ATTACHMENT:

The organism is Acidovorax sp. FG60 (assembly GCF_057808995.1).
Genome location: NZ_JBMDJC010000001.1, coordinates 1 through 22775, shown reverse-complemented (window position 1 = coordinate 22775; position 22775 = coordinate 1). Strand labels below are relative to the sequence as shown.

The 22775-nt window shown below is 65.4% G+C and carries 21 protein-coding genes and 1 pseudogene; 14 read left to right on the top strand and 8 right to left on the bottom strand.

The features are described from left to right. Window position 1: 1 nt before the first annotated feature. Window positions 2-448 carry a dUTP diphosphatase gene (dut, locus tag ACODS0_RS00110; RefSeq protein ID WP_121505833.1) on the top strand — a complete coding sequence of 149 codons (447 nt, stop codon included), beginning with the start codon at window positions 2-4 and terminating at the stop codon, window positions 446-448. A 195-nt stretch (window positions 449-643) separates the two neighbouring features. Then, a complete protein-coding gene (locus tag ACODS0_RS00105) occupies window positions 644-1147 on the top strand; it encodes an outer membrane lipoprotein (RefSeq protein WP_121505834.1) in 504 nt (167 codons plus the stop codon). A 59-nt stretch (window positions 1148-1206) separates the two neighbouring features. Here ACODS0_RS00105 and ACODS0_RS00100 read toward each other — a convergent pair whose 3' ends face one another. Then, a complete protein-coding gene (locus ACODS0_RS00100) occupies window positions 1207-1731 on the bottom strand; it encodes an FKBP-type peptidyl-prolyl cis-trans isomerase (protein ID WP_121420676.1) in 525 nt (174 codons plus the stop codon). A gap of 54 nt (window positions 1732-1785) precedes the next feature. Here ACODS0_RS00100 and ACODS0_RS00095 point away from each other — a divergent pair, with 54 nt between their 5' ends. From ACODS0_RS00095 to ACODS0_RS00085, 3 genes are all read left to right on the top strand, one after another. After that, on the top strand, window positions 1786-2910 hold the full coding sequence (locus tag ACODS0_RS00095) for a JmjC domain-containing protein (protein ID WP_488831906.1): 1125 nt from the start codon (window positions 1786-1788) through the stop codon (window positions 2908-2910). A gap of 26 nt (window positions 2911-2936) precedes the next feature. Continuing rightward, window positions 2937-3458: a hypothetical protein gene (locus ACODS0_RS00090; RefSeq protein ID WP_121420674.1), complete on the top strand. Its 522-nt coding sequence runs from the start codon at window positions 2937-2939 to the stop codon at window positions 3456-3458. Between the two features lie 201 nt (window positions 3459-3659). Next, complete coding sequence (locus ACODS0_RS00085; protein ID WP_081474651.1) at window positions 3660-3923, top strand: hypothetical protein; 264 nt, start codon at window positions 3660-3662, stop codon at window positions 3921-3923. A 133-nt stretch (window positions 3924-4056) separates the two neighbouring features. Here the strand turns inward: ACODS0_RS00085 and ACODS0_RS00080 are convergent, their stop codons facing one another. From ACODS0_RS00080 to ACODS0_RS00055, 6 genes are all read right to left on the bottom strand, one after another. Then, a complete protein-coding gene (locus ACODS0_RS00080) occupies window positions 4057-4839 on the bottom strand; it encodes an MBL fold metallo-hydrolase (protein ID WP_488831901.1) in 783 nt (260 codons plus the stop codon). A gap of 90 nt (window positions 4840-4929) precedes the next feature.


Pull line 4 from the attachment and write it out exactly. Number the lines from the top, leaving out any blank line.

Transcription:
The features are described from left to right. Window position 1: 1 nt before the first annotated feature. Window positions 2-448 carry a dUTP diphosphatase gene (dut, locus tag ACODS0_RS00110; RefSeq protein ID WP_121505833.1) on the top strand — a complete coding sequence of 149 codons (447 nt, stop codon included), beginning with the start codon at window positions 2-4 and terminating at the stop codon, window positions 446-448. A 195-nt stretch (window positions 449-643) separates the two neighbouring features. Then, a complete protein-coding gene (locus tag ACODS0_RS00105) occupies window positions 644-1147 on the top strand; it encodes an outer membrane lipoprotein (RefSeq protein WP_121505834.1) in 504 nt (167 codons plus the stop codon). A 59-nt stretch (window positions 1148-1206) separates the two neighbouring features. Here ACODS0_RS00105 and ACODS0_RS00100 read toward each other — a convergent pair whose 3' ends face one another. Then, a complete protein-coding gene (locus ACODS0_RS00100) occupies window positions 1207-1731 on the bottom strand; it encodes an FKBP-type peptidyl-prolyl cis-trans isomerase (protein ID WP_121420676.1) in 525 nt (174 codons plus the stop codon). A gap of 54 nt (window positions 1732-1785) precedes the next feature. Here ACODS0_RS00100 and ACODS0_RS00095 point away from each other — a divergent pair, with 54 nt between their 5' ends. From ACODS0_RS00095 to ACODS0_RS00085, 3 genes are all read left to right on the top strand, one after another. After that, on the top strand, window positions 1786-2910 hold the full coding sequence (locus tag ACODS0_RS00095) for a JmjC domain-containing protein (protein ID WP_488831906.1): 1125 nt from the start codon (window positions 1786-1788) through the stop codon (window positions 2908-2910). A gap of 26 nt (window positions 2911-2936) precedes the next feature. Continuing rightward, window positions 2937-3458: a hypothetical protein gene (locus ACODS0_RS00090; RefSeq protein ID WP_121420674.1), complete on the top strand. Its 522-nt coding sequence runs from the start codon at window positions 2937-2939 to the stop codon at window positions 3456-3458. Between the two features lie 201 nt (window positions 3459-3659). Next, complete coding sequence (locus ACODS0_RS00085; protein ID WP_081474651.1) at window positions 3660-3923, top strand: hypothetical protein; 264 nt, start codon at window positions 3660-3662, stop codon at window positions 3921-3923. A 133-nt stretch (window positions 3924-4056) separates the two neighbouring features. Here the strand turns inward: ACODS0_RS00085 and ACODS0_RS00080 are convergent, their stop codons facing one another. From ACODS0_RS00080 to ACODS0_RS00055, 6 genes are all read right to left on the bottom strand, one after another. Then, a complete protein-coding gene (locus ACODS0_RS00080) occupies window positions 4057-4839 on the bottom strand; it encodes an MBL fold metallo-hydrolase (protein ID WP_488831901.1) in 783 nt (260 codons plus the stop codon). A gap of 90 nt (window positions 4840-4929) precedes the next feature.